hwwn.test: Perform a test for white noise on a time series.

Description Usage Arguments Details Value Author(s) References See Also Examples

Description

Often one wishes to know whether a time series is consistent with a white noise model. This function tests whether the underlying spectrum of the time series is flat, which is identical to saying that all the autocorrelations of the series are zero (apart from the lag zero autocorrelation which is always one). This test is exact for Gaussian data but will also work well with heavy-tailed distributions whose periodogram tends to the exponential distribution asymptotically (see accompanying paper for details).

Usage

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hwwn.test(x, lowlev = 0, plot.it = FALSE, stopeveryscale = FALSE,
	n.cdf.grid = 1000, mc.method = p.adjust.methods, mac.spread=10)

Arguments

x

The data set you wish to test. For now, the length of this series has to be a power of two. In theory, it could be any length.

lowlev

Specifies the coarsest resolution level of wavelet coefficients computed on the spectrum. Typically, this should be left at one, which is the coarsest that can be achieved an still approximate the CDF

plot.it

If TRUE then plots of the wavelet coefficients and their modelled underlying distribution are plotted, and their cumulative distributions and the resultant p-values as a histogram for each scale. Theoretical values are in red and data estimated values in black.

stopeveryscale

If TRUE the code stops after every plot if plot.it==TRUE. This is a way of ensuring that the human can see every plot to stop it whizzing off the screen. Simply press ENTER to continue.

n.cdf.grid

The CDF of the Macdonald distribution is evaluated numerically. This argument controls the resolution of that grid: it controls the number of grid points there are between -mac.spread and mac.spread.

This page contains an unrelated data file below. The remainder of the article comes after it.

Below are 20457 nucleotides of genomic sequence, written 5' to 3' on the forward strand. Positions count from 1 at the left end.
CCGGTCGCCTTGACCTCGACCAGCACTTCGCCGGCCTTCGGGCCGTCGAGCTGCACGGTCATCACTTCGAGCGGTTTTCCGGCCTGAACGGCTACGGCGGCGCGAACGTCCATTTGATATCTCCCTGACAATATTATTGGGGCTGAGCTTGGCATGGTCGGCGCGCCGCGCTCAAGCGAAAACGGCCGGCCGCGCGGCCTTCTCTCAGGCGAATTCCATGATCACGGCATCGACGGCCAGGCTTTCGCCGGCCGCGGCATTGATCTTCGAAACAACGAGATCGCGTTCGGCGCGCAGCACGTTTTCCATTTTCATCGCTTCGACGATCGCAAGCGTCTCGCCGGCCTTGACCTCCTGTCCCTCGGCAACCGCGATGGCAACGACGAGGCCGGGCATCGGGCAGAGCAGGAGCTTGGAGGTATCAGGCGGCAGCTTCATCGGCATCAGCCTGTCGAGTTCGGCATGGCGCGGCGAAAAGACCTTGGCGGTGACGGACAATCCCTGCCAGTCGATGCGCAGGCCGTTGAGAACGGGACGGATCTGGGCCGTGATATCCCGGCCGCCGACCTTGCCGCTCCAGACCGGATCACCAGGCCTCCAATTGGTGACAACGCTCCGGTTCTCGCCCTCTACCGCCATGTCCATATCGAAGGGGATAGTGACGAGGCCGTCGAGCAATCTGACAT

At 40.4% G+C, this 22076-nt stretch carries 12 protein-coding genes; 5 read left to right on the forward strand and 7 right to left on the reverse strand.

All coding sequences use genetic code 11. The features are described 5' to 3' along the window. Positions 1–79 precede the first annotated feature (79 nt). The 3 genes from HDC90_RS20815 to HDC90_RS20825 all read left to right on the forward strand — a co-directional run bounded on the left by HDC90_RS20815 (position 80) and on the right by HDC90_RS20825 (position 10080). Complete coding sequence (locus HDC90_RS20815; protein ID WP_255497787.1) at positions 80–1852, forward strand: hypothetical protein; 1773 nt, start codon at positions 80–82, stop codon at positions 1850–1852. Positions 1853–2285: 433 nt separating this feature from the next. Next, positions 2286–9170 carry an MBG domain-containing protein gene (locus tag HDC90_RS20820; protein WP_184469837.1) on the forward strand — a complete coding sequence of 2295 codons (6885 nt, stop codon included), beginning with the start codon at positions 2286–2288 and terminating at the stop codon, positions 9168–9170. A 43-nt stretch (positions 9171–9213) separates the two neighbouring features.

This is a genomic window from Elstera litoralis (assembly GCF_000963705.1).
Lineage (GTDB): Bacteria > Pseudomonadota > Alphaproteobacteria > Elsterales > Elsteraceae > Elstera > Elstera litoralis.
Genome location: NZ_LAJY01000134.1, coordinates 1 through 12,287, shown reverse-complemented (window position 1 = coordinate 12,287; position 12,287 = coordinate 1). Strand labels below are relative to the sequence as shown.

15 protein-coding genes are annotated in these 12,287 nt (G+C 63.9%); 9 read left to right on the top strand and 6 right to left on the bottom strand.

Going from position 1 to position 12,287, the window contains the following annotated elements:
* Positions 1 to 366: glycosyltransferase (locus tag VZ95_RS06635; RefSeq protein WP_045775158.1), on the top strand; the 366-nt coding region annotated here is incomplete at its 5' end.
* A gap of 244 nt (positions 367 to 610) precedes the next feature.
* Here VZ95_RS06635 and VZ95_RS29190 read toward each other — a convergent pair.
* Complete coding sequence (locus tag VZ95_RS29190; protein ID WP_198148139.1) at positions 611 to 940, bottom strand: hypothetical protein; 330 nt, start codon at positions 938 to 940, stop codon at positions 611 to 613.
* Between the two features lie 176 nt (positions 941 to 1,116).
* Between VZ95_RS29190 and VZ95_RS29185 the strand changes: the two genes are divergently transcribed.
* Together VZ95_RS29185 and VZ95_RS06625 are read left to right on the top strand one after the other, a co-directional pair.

mc.method

The method of multiple hypothesis comparison. See p.adjust for details.

mac.spread

The range (from -mac.spread to mac.spread) that the CDF of the Macdonald distribution is computed on.

Details

The null hypothesis of the test contained in this function is H_0: series is white noise (or constant spectrum) versus H_A: it is not white noise. This test works by assessing whether the spectrum of the underlying series is constant or not. It does this by first computing the periodogram of the sample series. This is a well-studied estimate of the spectrum. Then it evaluates the constancy of the spectrum by examining the Haar wavelet coefficients of the periodogram. Under normality much is known about the asymptotic distribution of the periodogram and this can be transferred, through some moderately complex distribution theory to the distribution of the Haar wavelet coefficients of the periodogram. Hence, in this situation, we have a good handle on whether a particular wavelet coefficients is too large or to small as we have near theoretical knowledge of their CDF. Since we are testing many wavelet coefficients simultaneously we have to use multiple hypothesis p-value adjustment techniques, such as Bonferroni to obtain a final p-value.

Value

An object of class htest containing the results of the hypothesis test. Actually a list containing the following components:

p.val.collector

All the p-values for all Haar wavelet coefficients of the periodogram. These are the values before p-value adjustment for multiple tests.

p.val.adjust

The p-values after adjustment for multiple tests via p.adjust.

p.value

The p-value of the test

method

Character string describing the test.

Author(s)

Delyan Savchev and Guy Nason

References

Nason, G.P. and Savchev, D. (2014) White noise testing using wavelets. Stat, 3, 351-362. http://dx.doi.org/10.1002/sta4.69

See Also

compute.rejection, Macdonald

Examples

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#
# Invent test data set which IS white noise
#
x <- rnorm(128)
#
# Do the test
#
x.wntest <- hwwn.test(x)
#
# Print the results
#
#x.wntest
#
#	Wavelet Test of White Noise
#
#data:  
#p-value = 0.9606
#
# So p-value indicates that there is no evidence for rejection of
# H_0: white noise.
#
# Let's do an example using data that is not white noise. E.g. AR(1)
#
x.ar <- arima.sim(n=128, model=list(ar=0.8))
#
# Do the test
#
x.ar.wntest <- hwwn.test(x.ar)
#
# Print the results
#
print(x.ar.wntest)
#
#	Wavelet Test of White Noise
#
#data:  
#p-value < 2.2e-16
#
# p-value is very small. Extremely strong evidence to reject H_0: white noise

Example output

	Wavelet Test of White Noise

data:  
p-value = 1.061e-07

hwwntest documentation built on May 2, 2019, 6:39 a.m.